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Do you carry a Fix-a-Flat can in your trunk

  • Yes - In fact I carry two just to be sure!

    Votes: 11 20.8%
  • Yes - but it rarely crosses my mind

    Votes: 32 60.4%
  • No - I'll just call AAA if I have a problem

    Votes: 8 15.1%
  • No - what are you talking about?

    Votes: 2 3.8%
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Discussion Starter #1
I brought my car used and there was no Fix-a-Flat can in the trunk clip.

I went out and brought one straight away, but just wondered what ya'll do.
 

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Yup, and I had to use it twice when I had my Exige. Had it in one of my fronts for 6k miles without issue. I replaced all tires at around 8K.
 

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First time I checked for the "factory can", I didn't find it. :shrug: So I bought another (and a 12V air pump). While doing a more intense reconnaissance later, I discovered the factory can was exactly where it was supposed to be... :wallbang:
 

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First time I checked for the "factory can", I didn't find it. :shrug: So I bought another (and a 12V air pump). While doing a more intense reconnaissance later, I discovered the factory can was exactly where it was supposed to be... :wallbang:
Hadn't heard of the "factory can" before... this is an Exige thing?
 

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Hadn't heard of the "factory can" before... this is an Exige thing?
No, I thought both the Elise and Exige came with a can of fix-a-flat clipped into the boot on the extreme right side just behind the engine compartment... as I said, it's not obvious when you look into the boot, you've got to stick your head in there to find it.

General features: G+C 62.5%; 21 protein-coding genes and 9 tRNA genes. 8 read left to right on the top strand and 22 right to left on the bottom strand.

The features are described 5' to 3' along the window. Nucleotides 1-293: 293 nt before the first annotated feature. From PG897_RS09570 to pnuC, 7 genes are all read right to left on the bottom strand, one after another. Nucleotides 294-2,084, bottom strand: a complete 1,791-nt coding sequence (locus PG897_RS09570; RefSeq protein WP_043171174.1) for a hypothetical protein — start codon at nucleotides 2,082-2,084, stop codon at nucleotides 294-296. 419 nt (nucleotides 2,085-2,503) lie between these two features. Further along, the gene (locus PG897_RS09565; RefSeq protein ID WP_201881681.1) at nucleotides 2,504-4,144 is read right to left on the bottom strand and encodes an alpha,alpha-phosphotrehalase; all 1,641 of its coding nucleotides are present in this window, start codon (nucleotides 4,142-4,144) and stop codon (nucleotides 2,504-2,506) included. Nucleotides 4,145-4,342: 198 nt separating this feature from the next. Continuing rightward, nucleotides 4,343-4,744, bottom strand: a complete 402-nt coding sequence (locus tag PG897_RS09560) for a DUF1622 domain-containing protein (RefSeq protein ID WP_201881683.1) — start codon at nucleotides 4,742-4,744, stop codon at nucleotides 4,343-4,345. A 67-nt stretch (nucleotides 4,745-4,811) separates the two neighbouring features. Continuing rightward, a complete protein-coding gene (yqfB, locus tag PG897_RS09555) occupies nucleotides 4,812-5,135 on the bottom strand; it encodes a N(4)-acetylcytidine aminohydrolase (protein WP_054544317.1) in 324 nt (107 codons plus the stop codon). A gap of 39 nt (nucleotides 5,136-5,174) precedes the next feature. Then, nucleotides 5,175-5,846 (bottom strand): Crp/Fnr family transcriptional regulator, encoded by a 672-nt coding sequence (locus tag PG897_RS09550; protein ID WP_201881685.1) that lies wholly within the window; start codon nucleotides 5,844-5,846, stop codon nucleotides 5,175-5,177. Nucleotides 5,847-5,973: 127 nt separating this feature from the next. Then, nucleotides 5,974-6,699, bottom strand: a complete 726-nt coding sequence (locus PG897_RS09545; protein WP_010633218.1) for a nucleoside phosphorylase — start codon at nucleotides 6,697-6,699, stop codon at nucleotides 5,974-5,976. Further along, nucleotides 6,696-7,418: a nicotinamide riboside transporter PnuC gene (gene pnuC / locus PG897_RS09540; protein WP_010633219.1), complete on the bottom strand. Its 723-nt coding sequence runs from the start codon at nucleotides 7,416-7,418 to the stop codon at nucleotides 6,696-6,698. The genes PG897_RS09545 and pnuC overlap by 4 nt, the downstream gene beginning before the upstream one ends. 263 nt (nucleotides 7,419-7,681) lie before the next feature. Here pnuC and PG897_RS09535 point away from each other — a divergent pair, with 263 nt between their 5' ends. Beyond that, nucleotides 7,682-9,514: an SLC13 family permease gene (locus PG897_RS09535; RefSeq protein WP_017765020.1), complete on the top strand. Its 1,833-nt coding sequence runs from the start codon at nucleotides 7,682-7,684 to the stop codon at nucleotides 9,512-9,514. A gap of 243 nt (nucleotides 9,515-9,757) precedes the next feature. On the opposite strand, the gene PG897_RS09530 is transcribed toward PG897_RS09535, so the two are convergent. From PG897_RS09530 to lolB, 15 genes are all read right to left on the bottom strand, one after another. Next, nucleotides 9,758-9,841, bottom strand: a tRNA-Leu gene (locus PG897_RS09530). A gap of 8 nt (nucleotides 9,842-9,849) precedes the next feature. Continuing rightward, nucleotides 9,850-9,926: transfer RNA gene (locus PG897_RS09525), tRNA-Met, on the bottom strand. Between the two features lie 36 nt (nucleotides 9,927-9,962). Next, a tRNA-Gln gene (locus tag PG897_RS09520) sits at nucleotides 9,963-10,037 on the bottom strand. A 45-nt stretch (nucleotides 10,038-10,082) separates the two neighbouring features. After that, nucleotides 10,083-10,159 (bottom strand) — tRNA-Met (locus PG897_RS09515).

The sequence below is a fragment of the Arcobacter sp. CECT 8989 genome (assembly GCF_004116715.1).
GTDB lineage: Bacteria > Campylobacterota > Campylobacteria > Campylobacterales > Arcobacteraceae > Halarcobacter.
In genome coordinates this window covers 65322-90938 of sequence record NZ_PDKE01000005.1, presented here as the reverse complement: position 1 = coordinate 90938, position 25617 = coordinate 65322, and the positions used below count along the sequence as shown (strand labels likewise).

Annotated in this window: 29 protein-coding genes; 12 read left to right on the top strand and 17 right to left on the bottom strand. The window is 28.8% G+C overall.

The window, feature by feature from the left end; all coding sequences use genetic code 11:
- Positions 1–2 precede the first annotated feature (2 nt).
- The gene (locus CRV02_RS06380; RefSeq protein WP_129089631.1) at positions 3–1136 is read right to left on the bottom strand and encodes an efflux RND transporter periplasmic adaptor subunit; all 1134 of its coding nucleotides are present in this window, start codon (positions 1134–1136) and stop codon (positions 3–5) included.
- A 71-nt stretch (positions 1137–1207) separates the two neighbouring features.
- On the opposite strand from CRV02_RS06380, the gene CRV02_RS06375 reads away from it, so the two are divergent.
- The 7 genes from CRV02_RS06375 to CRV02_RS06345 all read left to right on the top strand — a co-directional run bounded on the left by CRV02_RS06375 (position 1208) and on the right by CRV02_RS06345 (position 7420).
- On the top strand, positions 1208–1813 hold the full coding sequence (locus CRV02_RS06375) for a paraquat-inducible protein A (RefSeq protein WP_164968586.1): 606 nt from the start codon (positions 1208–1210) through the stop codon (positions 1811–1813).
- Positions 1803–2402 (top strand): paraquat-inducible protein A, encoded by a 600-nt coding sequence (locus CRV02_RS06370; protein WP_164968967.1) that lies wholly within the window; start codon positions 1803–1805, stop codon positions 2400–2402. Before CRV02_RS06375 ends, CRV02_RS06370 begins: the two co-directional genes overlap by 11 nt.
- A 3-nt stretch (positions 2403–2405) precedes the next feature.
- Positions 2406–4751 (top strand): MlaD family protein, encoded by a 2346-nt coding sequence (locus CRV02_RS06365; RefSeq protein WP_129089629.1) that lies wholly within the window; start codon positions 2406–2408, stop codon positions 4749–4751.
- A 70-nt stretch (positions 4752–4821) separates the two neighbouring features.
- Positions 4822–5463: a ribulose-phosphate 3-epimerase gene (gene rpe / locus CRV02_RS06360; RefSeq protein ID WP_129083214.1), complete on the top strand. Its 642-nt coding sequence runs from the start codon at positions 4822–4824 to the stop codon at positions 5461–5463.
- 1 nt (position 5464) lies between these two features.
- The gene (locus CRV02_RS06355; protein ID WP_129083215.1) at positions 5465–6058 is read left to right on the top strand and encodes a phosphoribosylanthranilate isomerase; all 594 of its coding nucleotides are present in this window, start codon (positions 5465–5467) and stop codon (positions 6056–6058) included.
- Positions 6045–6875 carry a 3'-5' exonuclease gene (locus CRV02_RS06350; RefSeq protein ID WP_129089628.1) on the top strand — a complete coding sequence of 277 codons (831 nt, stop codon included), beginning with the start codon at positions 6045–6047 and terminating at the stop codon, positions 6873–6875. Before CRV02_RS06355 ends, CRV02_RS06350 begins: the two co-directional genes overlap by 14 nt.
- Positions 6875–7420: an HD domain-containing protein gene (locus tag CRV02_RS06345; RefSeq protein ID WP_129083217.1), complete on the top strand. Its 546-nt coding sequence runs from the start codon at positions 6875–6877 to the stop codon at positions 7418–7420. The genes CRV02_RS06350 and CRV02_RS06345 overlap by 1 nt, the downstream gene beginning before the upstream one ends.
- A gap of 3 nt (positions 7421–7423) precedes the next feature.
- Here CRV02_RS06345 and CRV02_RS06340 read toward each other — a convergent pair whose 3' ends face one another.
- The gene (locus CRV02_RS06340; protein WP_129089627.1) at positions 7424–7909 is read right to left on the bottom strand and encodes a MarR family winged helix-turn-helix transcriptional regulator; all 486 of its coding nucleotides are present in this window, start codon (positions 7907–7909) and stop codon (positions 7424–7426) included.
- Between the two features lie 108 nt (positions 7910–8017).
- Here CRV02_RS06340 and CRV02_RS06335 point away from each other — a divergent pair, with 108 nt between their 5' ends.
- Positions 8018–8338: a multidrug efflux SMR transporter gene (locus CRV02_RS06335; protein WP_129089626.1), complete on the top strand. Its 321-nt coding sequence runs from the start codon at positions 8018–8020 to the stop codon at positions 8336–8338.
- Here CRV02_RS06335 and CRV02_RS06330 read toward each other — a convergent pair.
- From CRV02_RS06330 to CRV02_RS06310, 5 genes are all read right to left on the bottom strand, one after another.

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Discussion Starter #7
Yeah the Elise has a clip tucked away in the trunk also. Not obvious though - hence the poll.
 

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May get runflats in the future.
Don't know if I'd do that - at least not for some time. Most stuff I've read about run flats is bad. I have them on my 335i, but I have no basis for comparison yet. Other 335 owners couldn't get rid of their RFTs fast enough because they hated them so much.

From what I understand, it wasn't until BMW developed the suspension to take into account the RFTs that the ride was remotely acceptable. Granted, that's other people's opinions.

Then, take into account the Elise's odd wheel size, its lack of a tire-pressure monitoring system, that there's less sidewall compliance, and that they increase unsprung weight. I'd keep my can of fix-a-flat and AAA card.

BTW, I never used my can of fix-a-flat, but it was right there in the clip. :)
 

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Does anyone know what happens after you use a fix-a-flat? Does it gum up the rim when you go to get a new tire. I never planned on using one until I got a flat on my rental car durring a trip 2 weeks ago. Guess the rental Co. will never know to they go to peel the tire off.
 

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I've used it in a beater before. It's a pain to clean off the wheel when you have the tire changed later. I still have mine in the Lotus, but I wouldn't use it unless it was a last resort. My first course of action would be to call a flat bed and have it towed somewhere to have the tire repaired properly or replaced.